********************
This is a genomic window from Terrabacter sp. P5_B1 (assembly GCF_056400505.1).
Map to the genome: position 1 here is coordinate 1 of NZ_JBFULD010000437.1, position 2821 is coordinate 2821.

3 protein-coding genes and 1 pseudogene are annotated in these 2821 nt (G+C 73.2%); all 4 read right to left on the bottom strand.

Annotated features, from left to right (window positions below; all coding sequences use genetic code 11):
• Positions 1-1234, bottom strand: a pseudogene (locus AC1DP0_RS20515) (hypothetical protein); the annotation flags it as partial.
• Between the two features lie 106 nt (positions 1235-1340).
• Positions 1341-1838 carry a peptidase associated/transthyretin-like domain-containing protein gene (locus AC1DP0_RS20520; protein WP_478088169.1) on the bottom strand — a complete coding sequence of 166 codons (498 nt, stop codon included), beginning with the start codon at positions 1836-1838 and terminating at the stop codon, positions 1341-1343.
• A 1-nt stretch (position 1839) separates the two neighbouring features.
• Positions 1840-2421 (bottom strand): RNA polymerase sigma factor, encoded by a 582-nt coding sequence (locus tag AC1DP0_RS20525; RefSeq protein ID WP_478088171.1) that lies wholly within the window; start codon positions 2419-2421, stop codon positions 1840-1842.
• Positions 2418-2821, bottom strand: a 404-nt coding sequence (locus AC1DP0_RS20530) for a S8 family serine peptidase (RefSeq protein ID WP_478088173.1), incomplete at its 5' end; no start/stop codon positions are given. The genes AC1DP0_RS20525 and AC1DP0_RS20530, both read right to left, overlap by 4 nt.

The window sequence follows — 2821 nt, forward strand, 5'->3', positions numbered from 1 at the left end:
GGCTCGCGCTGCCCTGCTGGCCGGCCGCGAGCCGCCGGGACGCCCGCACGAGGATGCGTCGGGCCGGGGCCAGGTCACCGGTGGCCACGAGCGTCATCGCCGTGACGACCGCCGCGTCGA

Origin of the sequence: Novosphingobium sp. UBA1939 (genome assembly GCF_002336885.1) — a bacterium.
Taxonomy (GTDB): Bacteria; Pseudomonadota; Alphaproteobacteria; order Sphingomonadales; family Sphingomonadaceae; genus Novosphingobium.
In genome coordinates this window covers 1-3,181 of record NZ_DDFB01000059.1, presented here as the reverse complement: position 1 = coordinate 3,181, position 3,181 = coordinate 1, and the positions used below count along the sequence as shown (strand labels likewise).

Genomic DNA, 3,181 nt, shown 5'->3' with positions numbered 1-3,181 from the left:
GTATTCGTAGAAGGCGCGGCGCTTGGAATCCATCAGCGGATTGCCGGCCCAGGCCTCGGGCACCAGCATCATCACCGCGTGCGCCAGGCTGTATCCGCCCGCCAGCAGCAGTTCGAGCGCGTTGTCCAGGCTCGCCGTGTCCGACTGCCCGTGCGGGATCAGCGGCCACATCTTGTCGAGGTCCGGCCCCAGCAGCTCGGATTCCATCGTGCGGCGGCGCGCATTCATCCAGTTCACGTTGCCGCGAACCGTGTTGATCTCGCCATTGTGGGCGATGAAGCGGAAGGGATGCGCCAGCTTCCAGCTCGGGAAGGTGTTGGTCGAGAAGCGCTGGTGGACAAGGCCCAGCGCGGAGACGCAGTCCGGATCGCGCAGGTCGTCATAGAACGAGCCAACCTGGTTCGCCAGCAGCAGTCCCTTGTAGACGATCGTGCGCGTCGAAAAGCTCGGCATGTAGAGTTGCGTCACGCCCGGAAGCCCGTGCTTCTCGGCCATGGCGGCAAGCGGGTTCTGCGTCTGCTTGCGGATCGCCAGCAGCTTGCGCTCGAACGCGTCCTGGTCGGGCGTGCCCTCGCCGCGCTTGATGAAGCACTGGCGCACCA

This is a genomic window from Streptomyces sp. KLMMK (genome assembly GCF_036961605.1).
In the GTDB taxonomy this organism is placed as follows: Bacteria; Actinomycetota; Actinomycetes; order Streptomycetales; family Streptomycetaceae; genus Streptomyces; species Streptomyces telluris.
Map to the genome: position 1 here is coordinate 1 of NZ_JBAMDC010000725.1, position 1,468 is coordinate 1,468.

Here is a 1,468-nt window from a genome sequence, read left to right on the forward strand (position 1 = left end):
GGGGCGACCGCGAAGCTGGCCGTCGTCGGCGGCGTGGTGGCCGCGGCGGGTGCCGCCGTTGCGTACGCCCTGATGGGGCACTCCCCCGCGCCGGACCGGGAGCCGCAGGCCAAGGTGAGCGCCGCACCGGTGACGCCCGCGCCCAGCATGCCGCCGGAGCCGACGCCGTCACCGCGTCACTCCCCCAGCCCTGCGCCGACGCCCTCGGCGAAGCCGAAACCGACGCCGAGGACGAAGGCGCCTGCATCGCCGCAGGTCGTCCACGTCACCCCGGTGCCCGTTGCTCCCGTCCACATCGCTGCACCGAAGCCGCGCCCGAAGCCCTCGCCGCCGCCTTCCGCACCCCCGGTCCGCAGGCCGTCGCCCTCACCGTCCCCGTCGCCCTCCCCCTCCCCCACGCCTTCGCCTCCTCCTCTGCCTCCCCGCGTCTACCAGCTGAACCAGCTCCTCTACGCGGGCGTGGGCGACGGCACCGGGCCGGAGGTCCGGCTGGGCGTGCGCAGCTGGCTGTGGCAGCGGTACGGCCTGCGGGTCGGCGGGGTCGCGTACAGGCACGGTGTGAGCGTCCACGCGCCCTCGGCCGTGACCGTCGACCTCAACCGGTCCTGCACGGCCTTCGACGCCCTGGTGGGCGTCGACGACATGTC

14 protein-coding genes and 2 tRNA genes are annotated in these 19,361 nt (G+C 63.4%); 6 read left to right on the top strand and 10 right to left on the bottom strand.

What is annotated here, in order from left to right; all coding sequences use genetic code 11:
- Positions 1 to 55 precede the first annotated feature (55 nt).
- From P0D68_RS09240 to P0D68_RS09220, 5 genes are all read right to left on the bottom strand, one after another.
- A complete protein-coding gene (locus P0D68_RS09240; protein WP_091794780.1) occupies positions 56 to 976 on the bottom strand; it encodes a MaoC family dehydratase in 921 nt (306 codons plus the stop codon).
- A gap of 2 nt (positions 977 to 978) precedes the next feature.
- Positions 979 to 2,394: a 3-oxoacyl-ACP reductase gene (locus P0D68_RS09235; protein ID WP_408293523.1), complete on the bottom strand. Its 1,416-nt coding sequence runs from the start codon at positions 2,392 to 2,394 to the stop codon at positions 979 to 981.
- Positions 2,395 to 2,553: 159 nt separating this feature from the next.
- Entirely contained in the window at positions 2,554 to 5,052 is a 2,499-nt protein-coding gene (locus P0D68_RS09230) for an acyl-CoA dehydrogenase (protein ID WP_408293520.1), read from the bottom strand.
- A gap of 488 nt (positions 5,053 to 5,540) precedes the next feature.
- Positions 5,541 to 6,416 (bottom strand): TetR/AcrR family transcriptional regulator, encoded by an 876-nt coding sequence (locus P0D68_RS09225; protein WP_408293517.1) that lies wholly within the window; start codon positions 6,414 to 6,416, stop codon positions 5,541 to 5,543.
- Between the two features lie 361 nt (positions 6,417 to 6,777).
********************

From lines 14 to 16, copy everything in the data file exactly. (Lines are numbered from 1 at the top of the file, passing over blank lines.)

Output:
Taxonomy (GTDB): Bacteria; Pseudomonadota; Alphaproteobacteria; order Sphingomonadales; family Sphingomonadaceae; genus Novosphingobium.
In genome coordinates this window covers 1-3,181 of record NZ_DDFB01000059.1, presented here as the reverse complement: position 1 = coordinate 3,181, position 3,181 = coordinate 1, and the positions used below count along the sequence as shown (strand labels likewise).

Genomic DNA, 3,181 nt, shown 5'->3' with positions numbered 1-3,181 from the left: